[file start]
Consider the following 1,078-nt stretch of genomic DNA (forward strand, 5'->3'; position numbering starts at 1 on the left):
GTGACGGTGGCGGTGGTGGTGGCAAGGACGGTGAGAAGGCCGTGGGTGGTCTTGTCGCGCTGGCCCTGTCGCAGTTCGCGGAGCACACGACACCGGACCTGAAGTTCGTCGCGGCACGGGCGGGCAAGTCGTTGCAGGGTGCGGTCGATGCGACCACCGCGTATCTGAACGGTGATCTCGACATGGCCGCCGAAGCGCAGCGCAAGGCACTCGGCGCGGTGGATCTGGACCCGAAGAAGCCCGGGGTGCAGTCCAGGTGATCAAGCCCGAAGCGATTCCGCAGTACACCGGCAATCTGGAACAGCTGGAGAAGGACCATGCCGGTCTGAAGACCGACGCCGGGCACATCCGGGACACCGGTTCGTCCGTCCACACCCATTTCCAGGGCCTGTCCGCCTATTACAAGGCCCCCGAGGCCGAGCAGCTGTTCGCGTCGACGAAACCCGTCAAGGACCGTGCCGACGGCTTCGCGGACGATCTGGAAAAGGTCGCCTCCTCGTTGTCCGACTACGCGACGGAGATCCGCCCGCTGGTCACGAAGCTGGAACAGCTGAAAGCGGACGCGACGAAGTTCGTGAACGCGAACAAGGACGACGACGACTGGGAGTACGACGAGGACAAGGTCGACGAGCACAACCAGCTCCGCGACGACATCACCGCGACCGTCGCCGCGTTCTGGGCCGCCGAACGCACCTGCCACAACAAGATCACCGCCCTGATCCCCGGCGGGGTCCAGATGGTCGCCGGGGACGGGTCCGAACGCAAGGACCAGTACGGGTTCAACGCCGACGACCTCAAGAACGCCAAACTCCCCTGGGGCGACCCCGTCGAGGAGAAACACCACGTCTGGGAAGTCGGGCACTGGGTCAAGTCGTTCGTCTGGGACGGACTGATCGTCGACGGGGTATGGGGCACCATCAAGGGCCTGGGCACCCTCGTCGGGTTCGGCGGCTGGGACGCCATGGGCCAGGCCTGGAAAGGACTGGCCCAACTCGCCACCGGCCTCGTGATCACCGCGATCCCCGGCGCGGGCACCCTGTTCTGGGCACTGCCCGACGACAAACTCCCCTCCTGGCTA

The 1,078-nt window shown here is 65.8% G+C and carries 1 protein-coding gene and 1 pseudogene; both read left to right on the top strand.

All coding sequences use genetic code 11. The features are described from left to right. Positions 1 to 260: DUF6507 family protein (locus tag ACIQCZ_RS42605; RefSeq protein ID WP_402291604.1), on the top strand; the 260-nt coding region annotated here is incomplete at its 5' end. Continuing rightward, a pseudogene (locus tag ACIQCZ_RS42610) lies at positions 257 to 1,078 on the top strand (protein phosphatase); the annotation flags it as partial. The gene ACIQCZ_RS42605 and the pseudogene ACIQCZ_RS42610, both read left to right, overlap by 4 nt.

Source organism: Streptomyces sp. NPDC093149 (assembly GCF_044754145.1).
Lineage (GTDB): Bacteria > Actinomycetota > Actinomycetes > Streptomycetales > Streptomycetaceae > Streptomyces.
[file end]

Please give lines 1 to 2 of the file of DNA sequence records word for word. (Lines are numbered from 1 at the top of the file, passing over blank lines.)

Consider the following 1,078-nt stretch of genomic DNA (forward strand, 5'->3'; position numbering starts at 1 on the left):
GTGACGGTGGCGGTGGTGGTGGCAAGGACGGTGAGAAGGCCGTGGGTGGTCTTGTCGCGCTGGCCCTGTCGCAGTTCGCGGAGCACACGACACCGGACCTGAAGTTCGTCGCGGCACGGGCGGGCAAGTCGTTGCAGGGTGCGGTCGATGCGACCACCGCGTATCTGAACGGTGATCTCGACATGGCCGCCGAAGCGCAGCGCAAGGCACTCGGCGCGGTGGATCTGGACCCGAAGAAGCCCGGGGTGCAGTCCAGGTGATCAAGCCCGAAGCGATTCCGCAGTACACCGGCAATCTGGAACAGCTGGAGAAGGACCATGCCGGTCTGAAGACCGACGCCGGGCACATCCGGGACACCGGTTCGTCCGTCCACACCCATTTCCAGGGCCTGTCCGCCTATTACAAGGCCCCCGAGGCCGAGCAGCTGTTCGCGTCGACGAAACCCGTCAAGGACCGTGCCGACGGCTTCGCGGACGATCTGGAAAAGGTCGCCTCCTCGTTGTCCGACTACGCGACGGAGATCCGCCCGCTGGTCACGAAGCTGGAACAGCTGAAAGCGGACGCGACGAAGTTCGTGAACGCGAACAAGGACGACGACGACTGGGAGTACGACGAGGACAAGGTCGACGAGCACAACCAGCTCCGCGACGACATCACCGCGACCGTCGCCGCGTTCTGGGCCGCCGAACGCACCTGCCACAACAAGATCACCGCCCTGATCCCCGGCGGGGTCCAGATGGTCGCCGGGGACGGGTCCGAACGCAAGGACCAGTACGGGTTCAACGCCGACGACCTCAAGAACGCCAAACTCCCCTGGGGCGACCCCGTCGAGGAGAAACACCACGTCTGGGAAGTCGGGCACTGGGTCAAGTCGTTCGTCTGGGACGGACTGATCGTCGACGGGGTATGGGGCACCATCAAGGGCCTGGGCACCCTCGTCGGGTTCGGCGGCTGGGACGCCATGGGCCAGGCCTGGAAAGGACTGGCCCAACTCGCCACCGGCCTCGTGATCACCGCGATCCCCGGCGCGGGCACCCTGTTCTGGGCACTGCCCGACGACAAACTCCCCTCCTGGCTA